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Purdue: Showing Early Signs of Life, Can Boilers Capitalize?

The Boilermakers have looked better five games into the 2014-15 season. Now the question is can the team capitalize and piece together a stronger non-conference run then they did last year.

Brian Spurlock-USA TODAY Sports

In 2012-13 the Boilermakers opened up the season with an inexplicable loss to Bucknell, likely the end result of having to play without guard Terone Johnson. The loss kick started a rough 1-3 beginning to the season as Purdue would struggle on it's way to a 6-6 non-conference record.

In 2013-14 the Boilermakers managed to win their first five games, though the winning streak was largely uninspiring as Purdue barely snuck out a one point win versus Northern Kentucky before barely edging bottom feeders Rider and Siena. That of course was followed by a loss to Oklahoma State and a horrendous 15 point defeat to Washington State.

So while it's only five games, Purdue's 2014 season has felt considerably better than what we've seen in the last two disappointing seasons. Compared to the 1-3 start in 2012 and the slim wins in 2013, Purdue has blown out every team they've beaten so far, including a 40 point win versus Samford and 52 point win against Grambling State. The closest win so far, a 20 point home victory over IUPUI, was only that close because of IUPUI's 6 of 8 shooting from three in the first half. Entering Maui there was some concern on how Purdue would handle the trip, even more so after an atrocious first half that saw Purdue record zero offensive rebounds and 11 turnovers on their way to a 24-39 halftime deficit.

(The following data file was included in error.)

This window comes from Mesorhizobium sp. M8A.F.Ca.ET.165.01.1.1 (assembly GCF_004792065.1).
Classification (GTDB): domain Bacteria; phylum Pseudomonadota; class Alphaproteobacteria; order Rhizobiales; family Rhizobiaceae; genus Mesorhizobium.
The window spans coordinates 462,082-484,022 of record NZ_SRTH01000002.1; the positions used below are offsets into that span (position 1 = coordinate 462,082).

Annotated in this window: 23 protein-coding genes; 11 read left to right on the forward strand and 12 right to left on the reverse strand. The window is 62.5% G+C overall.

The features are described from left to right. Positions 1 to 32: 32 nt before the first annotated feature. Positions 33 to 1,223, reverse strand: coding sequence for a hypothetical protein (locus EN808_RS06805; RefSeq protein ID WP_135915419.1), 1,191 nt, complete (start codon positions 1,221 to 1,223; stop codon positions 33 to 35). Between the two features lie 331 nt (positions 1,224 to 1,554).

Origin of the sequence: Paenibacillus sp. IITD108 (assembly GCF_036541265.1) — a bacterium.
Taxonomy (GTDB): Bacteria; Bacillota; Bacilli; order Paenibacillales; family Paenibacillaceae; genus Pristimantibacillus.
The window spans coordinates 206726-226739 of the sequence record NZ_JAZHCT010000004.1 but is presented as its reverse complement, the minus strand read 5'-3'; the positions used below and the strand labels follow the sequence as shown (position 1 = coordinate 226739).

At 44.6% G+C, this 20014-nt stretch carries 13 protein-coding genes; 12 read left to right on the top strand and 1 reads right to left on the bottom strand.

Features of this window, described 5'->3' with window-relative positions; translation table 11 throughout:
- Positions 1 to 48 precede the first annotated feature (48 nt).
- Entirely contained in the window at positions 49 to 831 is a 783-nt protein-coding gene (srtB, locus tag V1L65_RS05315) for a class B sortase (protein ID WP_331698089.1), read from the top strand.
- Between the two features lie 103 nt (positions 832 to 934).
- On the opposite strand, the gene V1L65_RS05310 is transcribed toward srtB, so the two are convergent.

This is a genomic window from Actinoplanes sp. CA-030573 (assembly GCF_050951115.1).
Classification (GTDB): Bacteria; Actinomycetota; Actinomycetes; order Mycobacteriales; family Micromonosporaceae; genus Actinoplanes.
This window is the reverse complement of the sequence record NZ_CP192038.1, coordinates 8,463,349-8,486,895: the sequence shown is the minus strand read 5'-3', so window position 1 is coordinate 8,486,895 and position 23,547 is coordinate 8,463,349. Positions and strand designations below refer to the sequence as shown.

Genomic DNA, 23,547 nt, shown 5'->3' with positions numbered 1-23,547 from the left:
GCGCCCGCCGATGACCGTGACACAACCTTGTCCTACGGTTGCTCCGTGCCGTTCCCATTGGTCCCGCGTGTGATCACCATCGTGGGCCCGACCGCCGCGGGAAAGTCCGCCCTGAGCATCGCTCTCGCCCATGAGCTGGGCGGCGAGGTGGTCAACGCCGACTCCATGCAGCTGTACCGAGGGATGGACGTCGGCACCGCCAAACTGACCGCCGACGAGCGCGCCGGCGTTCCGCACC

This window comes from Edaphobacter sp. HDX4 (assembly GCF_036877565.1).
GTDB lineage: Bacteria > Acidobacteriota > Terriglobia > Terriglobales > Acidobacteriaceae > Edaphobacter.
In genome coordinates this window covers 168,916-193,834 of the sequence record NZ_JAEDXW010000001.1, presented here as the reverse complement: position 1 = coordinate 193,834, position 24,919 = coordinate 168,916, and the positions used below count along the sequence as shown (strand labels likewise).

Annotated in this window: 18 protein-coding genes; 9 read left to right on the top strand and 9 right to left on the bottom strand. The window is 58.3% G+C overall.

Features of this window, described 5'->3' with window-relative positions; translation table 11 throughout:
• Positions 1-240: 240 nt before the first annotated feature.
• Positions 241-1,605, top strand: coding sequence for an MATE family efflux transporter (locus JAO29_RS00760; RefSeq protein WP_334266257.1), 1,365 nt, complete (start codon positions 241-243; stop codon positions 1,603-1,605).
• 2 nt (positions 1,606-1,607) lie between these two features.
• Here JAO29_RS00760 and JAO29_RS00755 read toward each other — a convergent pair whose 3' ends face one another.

Then the second half happened and the Boilermakers cleaned up their act. After doing nothing on the offensive glass the Boilers recorded seven offensive boards, while cutting their turnovers down to two. They scored 55 points, more than doubling their first half total, and almost made a game of it before bowing out 79-88. Their strong second half carried over into the second round of the Maui Invitational, opening up a 58-24 lead over Mizzou with less than 14 minutes left in the second half. While on one hand Missouri has had a rough start to the season after last years 23 wins, Purdue now has a realistic possibility of two wins in their trip to Hawaii, including one over a power five opponent and another over a talented BYU squad. That's a considerable step up from what I felt like could have been a 1-2 trip with a lone win over Division II opponent Chaminade.

That puts a bit of pressure on tomorrow evenings BYU outing, with Purdue potentially putting itself in pretty good position if they can get to 5-1. With a remaining non-conference slate highlighted by North Carolina State, Notre Dame and Vanderbilt, Purdue should have a shot in all of their games heading into Big Ten play. That means the idea of a 11-2 start to the season is within reach (assuming a slip up somewhere). Of course Purdue could drop a few games just because, but the fast start so far has created considerably more optimism this time around.

While the NCAA Tournament might still be a bit of a stretch, Purdue is making progress and that's something we didn't see much of last season.

A lot of that has to stem from a team that, while not perfect, has shown improvement. The late addition of Jon Octeus gives Purdue what may be their best point guard since Lewis Jackson was still around, while Vince Edwards has plenty of potential as a versatile wing that can give the offense a spark it's desperately needed the last two seasons. Guys like Rapheal Davis, Basil Smotherman and Dakota Mathias are all growing into their respective roles while sophomore Bryson Scott seems like he's starting to turn it around after a horrible first two games.